I can imagine that few people enjoy getting up early five days a week to go to work, but that doesn’t mean they don’t enjoy what they do. I’ve never really understood how some pursue careers only for the money with little consideration regarding whether they enjoy the work or not. Over the past few years I have come to understand how important it is to love what you do, so I decided to reflect on it a bit this week.

In my time at a Jesuit institution, I have received a lot of exposure to a set of core values that foster education and personal growth. As someone leaving high school at the time, these values seemed nice and all but I didn’t really understand why they were important. They were certainly not priorities for me at first, but I have come to appreciate them with time. Incorporating these values into the curriculum included taking classes that paired education with these values. As a freshman, I really just wanted to go to class, turn in my assignments on time, and achieve my scholastic potential. As a result, these values were pushed to the side for my first year or so.

In my own defense, there was one value that did resonate with me as a freshman: community. This was probably the easiest value to accept and I did so fairly early on my freshman year; I wanted to develop those friendships that will last a life time and find those people that are there through the craziest four years of your life. I did indeed find those friends.

Around second semester sophomore year, I started to understand why the institution chose specific values, and just how important they are to being successful after graduation. A lot of my struggle with these values came from a misunderstanding of what they meant and how they would manifest themselves long term.

It was beyond the basic understanding of community that these values became difficult for me. Professors and administrators kept using the word “vocation” and for the life of me I couldn’t understand it. Vocation was always associated with religion or service in my head, which are in fact things I enjoy. In fact, I am fortunate enough to be a part of a program that allows students to go out into the community and serve for dozens of hours a semester. I just didn’t understand how vocation played into finding a career.

Throughout junior year, I started taking classes that allowed students to take our knowledge of the field and develop communication plans or designs to fit their needs. Service is a huge part of our school community, and getting experience with real clients has immeasurable value in my opinion. Through taking these classes, I began to understand the definition of vocation they were referring to was “a way of living that fosters growth to the individual while flourishing the surrounding community.” Finally, it made sense to me.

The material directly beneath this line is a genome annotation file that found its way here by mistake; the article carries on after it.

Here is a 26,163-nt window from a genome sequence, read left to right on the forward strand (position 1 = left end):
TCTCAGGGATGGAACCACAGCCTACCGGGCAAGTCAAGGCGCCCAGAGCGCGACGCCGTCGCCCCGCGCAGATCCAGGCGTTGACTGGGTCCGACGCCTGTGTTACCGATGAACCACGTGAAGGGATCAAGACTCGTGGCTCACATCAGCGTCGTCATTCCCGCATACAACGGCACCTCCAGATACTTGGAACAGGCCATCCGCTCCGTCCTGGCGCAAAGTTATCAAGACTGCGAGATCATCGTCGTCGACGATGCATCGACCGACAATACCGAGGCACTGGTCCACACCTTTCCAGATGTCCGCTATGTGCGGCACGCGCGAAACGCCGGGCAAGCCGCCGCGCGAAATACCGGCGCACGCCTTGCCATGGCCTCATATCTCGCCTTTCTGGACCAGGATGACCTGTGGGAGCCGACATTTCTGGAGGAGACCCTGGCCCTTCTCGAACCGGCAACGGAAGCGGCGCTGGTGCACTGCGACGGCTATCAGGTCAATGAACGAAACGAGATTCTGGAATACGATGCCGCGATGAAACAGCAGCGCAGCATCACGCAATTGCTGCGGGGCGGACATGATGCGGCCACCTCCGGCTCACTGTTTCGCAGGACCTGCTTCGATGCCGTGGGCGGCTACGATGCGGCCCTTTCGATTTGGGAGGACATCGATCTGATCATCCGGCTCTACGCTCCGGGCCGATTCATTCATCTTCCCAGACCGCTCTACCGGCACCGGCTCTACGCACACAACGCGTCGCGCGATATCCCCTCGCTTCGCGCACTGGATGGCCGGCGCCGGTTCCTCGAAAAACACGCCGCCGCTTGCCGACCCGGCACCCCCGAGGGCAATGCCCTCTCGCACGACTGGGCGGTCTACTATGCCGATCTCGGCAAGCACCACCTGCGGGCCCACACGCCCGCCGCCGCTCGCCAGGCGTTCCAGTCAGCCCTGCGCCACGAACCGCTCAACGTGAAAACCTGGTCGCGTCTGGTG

This concept absolutely manifests itself throughout the life of any individual, it is just a matter of whether you choose to acknowledge it or not. If you don’t, you might not feel as fulfilled. They emphasize this as a core value because if you don’t love what you do for the rest of your life, you may be doing it wrong. I have taken three philosophy classes and to be honest I’m not very good at it, but the one concept I understood most is this:

Work that a person does not enjoy is technically labor, and life is not meant to be filled with tasks that only feel laborious. Life at its core is meant to find fulfillment and self-actualization. In other words, we weren’t just given this opportunity called life to be miserable in an effort to make money.

Of course this hypothetical concept does not discriminate against those that have to work in fields they don’t enjoy, it is a critique on a society that has forgotten the meaning of life and requires people to work in fields that don’t promote personal growth. I didn’t understand how much I enjoyed the field I chose until I started working with clients and seeing designs and plans being carried out. It can be easy to get lost in completing hypothetical scenarios that require assignments for a grade.

I am grateful not only for the values that have been ingrained into my education, but the opportunity to witness how they manifest in real life experiences. It may have taken a while for me to understand, but I am grateful that I now know I am pursuing a career in the right field.